Chris Anderson, the editor of Wired, has a new book out that’s getting mucho attention: Free: The Future of a Radical Price. Anderson argues that in the digital age, more and more businesses should and will offer their goods completely for free (to the delight of cheapskates everywhere). Free is not gimmick to entice customers to try something new. Free is a business model. And it can work.
Rather than charging for their product—and often, Anderson is talking about information and content, a la MP3s and newspaper stories—businesses should get on the free bandwagon and figure out other ways of turning a profit. Online ads are one revenue stream, of course. Musicians should capitalize on the added exposure they might get when people download their songs for free.
Does this work in the long run? For some businesses, probably. See: Wikipedia, Google, YouTube. For many others, no way. It’s interesting to note that for months Anderson’s own magazine, Wired, has been rumored to be the next to cease existing, at least as a print publication. He hasn’t figured out a way to give that away for free. At the same time, some print pubs are taking the anti-free path; USA Today, for instance, is launching a paid-for e-edition in August.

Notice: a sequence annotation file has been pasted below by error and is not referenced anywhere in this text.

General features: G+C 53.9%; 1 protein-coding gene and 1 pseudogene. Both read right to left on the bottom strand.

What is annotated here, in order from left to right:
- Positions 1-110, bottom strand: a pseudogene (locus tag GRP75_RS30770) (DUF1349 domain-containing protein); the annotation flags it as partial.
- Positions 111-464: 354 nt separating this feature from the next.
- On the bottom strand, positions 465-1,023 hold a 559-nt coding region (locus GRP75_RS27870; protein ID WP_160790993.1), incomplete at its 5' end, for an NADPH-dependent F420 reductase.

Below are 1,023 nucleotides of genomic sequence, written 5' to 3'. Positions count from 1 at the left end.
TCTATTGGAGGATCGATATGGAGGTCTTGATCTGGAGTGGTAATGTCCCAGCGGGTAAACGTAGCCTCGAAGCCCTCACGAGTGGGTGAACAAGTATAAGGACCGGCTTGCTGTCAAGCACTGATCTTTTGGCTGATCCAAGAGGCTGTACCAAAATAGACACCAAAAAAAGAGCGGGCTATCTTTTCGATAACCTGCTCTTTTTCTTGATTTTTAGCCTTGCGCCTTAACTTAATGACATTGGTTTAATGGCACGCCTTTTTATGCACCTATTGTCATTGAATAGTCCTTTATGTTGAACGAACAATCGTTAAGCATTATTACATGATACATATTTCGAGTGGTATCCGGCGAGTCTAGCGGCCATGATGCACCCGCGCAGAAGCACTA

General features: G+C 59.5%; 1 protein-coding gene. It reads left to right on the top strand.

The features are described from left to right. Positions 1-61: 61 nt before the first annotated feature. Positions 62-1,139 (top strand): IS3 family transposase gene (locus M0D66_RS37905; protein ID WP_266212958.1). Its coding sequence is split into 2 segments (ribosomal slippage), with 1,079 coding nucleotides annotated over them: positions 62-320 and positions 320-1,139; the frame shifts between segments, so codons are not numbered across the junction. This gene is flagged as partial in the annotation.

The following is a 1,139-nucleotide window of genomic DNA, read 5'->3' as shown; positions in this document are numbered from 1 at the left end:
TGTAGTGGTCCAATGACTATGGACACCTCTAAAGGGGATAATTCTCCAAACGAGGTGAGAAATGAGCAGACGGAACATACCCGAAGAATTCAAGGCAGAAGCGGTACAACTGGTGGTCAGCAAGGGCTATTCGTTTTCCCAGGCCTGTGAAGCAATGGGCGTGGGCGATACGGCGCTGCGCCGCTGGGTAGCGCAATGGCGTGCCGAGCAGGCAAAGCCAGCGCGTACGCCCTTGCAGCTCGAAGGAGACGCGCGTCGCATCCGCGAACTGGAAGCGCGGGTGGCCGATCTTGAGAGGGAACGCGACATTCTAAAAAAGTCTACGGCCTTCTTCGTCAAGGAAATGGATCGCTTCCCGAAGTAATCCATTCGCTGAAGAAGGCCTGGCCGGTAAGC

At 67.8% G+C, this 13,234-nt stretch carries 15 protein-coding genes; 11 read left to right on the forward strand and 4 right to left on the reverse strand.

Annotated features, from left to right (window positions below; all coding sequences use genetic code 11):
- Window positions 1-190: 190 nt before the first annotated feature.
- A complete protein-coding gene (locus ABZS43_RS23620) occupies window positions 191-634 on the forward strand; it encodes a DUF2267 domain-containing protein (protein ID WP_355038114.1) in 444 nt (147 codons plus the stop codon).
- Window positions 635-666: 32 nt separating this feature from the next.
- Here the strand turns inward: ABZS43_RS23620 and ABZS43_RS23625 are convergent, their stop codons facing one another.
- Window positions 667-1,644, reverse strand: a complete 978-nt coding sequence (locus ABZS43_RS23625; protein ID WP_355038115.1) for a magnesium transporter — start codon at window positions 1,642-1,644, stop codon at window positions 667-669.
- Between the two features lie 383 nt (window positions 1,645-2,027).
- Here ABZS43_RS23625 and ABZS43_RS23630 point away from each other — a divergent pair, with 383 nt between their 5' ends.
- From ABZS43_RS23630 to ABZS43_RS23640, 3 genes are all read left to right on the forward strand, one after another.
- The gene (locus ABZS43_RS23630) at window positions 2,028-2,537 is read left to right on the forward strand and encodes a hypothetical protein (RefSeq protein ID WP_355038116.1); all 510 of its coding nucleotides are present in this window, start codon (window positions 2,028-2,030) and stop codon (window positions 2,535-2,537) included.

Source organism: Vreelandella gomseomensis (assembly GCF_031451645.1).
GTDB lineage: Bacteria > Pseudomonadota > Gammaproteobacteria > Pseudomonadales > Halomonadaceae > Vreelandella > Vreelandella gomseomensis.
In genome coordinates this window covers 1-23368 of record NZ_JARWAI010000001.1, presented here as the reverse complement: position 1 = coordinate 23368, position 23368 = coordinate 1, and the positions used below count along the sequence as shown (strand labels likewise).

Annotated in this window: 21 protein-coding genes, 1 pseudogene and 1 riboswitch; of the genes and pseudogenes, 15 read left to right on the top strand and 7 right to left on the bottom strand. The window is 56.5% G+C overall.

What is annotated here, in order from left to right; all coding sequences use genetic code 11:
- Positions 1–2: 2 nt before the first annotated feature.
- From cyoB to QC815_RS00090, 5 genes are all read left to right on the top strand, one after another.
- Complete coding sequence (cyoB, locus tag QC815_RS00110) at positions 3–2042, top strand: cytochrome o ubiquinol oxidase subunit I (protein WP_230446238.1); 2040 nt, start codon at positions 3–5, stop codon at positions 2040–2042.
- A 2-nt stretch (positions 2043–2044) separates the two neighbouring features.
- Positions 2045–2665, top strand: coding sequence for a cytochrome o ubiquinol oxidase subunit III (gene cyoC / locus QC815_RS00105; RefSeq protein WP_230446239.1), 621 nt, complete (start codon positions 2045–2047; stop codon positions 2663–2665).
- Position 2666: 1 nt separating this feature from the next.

Check out interesting reviews of Anderson’s book at the Boston Globe, another newspaper struggling to make ends meet in today’s free-content world, and via Malcolm Gladwell at the New Yorker. No charge for linking you to these stories.